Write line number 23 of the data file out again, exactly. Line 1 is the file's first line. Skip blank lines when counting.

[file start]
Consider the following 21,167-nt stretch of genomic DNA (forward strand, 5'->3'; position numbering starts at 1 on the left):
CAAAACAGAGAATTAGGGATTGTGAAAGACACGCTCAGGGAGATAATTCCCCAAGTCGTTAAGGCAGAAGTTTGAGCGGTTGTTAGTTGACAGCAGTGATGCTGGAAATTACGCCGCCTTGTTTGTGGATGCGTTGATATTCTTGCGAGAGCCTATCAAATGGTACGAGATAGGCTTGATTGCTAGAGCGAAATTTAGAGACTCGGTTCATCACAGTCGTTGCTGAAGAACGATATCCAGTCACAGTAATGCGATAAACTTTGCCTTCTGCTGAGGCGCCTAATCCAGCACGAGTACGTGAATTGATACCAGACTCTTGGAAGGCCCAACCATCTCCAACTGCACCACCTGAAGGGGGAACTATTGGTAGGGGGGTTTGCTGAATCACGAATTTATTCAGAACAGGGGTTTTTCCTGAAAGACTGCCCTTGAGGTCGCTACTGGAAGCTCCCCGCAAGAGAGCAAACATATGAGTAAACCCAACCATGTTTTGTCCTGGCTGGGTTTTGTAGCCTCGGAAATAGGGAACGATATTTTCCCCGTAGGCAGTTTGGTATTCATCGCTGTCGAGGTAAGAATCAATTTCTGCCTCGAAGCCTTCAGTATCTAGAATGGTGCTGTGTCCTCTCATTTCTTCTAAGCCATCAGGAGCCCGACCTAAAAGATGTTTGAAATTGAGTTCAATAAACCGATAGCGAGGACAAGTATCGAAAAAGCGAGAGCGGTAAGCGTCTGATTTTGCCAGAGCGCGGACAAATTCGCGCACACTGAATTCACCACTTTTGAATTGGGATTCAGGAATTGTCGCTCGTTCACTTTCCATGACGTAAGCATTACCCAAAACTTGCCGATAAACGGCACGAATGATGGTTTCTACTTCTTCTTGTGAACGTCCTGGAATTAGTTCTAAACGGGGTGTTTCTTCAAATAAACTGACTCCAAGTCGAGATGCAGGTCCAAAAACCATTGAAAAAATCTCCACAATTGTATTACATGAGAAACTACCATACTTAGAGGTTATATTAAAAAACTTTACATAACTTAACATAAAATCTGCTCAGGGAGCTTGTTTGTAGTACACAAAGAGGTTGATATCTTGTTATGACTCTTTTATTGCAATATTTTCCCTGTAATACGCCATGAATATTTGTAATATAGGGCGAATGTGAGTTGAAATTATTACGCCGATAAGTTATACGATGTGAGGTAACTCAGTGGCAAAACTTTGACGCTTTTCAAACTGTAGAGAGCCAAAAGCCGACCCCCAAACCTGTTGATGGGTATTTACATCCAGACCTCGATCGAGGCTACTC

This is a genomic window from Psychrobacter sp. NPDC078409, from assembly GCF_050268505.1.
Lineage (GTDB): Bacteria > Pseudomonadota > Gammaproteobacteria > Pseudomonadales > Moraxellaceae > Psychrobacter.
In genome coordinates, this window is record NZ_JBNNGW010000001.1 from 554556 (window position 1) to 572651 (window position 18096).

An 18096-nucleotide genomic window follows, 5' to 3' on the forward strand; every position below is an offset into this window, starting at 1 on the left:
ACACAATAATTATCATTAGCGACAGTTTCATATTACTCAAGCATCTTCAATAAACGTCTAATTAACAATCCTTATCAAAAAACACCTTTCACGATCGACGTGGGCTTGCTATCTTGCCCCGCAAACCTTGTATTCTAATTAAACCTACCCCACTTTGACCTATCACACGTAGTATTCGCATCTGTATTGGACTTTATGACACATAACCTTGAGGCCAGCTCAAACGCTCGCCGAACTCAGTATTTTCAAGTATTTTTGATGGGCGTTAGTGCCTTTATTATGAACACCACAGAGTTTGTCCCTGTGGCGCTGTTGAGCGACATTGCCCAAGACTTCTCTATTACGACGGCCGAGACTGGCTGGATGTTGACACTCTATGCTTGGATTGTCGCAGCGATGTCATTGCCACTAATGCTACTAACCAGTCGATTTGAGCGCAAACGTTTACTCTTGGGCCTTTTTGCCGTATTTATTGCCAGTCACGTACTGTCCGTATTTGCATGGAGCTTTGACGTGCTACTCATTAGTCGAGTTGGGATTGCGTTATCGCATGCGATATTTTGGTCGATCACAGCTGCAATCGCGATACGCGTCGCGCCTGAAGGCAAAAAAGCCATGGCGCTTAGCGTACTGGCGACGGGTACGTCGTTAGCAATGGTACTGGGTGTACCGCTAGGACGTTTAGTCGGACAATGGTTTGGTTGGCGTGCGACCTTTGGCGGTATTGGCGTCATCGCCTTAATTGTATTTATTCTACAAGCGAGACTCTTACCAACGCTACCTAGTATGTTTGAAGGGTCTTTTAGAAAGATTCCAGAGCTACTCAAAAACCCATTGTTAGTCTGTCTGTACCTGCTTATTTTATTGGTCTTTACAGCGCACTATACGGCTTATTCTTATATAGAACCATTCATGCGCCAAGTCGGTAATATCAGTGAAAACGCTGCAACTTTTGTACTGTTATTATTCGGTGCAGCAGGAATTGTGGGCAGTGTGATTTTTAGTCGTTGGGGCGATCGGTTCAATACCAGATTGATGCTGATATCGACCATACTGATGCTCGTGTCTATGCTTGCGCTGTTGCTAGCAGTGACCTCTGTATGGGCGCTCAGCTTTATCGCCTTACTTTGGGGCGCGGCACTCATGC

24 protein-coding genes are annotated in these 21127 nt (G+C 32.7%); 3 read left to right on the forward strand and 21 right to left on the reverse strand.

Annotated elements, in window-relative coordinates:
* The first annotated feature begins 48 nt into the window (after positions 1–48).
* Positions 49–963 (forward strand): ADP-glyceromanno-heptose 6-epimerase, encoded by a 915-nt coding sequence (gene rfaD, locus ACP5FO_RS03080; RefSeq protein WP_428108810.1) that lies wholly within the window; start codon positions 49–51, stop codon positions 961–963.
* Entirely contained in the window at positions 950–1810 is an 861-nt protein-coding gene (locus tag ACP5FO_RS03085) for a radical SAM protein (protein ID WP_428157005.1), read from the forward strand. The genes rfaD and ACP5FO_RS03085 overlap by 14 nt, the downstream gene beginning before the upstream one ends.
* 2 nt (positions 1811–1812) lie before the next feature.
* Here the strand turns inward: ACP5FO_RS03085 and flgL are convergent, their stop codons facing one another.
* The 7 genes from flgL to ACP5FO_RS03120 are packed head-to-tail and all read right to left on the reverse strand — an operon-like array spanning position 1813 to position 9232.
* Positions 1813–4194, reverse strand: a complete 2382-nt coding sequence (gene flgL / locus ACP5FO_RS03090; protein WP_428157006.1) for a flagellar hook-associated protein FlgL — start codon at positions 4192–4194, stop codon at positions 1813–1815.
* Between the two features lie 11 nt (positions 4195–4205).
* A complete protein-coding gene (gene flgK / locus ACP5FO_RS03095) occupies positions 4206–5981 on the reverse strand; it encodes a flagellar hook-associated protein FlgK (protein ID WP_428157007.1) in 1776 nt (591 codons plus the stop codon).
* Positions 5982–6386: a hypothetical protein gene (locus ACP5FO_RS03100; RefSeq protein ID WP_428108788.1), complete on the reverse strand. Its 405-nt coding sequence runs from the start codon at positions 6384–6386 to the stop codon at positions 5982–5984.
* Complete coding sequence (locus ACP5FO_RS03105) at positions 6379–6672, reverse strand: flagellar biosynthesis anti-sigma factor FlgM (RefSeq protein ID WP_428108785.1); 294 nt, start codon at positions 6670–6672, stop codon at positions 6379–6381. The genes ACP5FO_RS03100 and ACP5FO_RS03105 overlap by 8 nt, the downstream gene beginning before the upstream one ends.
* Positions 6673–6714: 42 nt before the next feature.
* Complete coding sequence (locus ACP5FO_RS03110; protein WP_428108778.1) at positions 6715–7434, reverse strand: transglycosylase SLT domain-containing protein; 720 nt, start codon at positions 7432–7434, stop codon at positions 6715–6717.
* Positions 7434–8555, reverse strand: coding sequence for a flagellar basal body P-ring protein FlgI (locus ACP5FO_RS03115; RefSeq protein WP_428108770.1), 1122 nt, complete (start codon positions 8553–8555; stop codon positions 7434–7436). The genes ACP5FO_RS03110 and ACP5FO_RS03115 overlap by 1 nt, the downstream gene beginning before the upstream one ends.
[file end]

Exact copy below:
* Positions 7434–8555, reverse strand: coding sequence for a flagellar basal body P-ring protein FlgI (locus ACP5FO_RS03115; RefSeq protein WP_428108770.1), 1122 nt, complete (start codon positions 8553–8555; stop codon positions 7434–7436). The genes ACP5FO_RS03110 and ACP5FO_RS03115 overlap by 1 nt, the downstream gene beginning before the upstream one ends.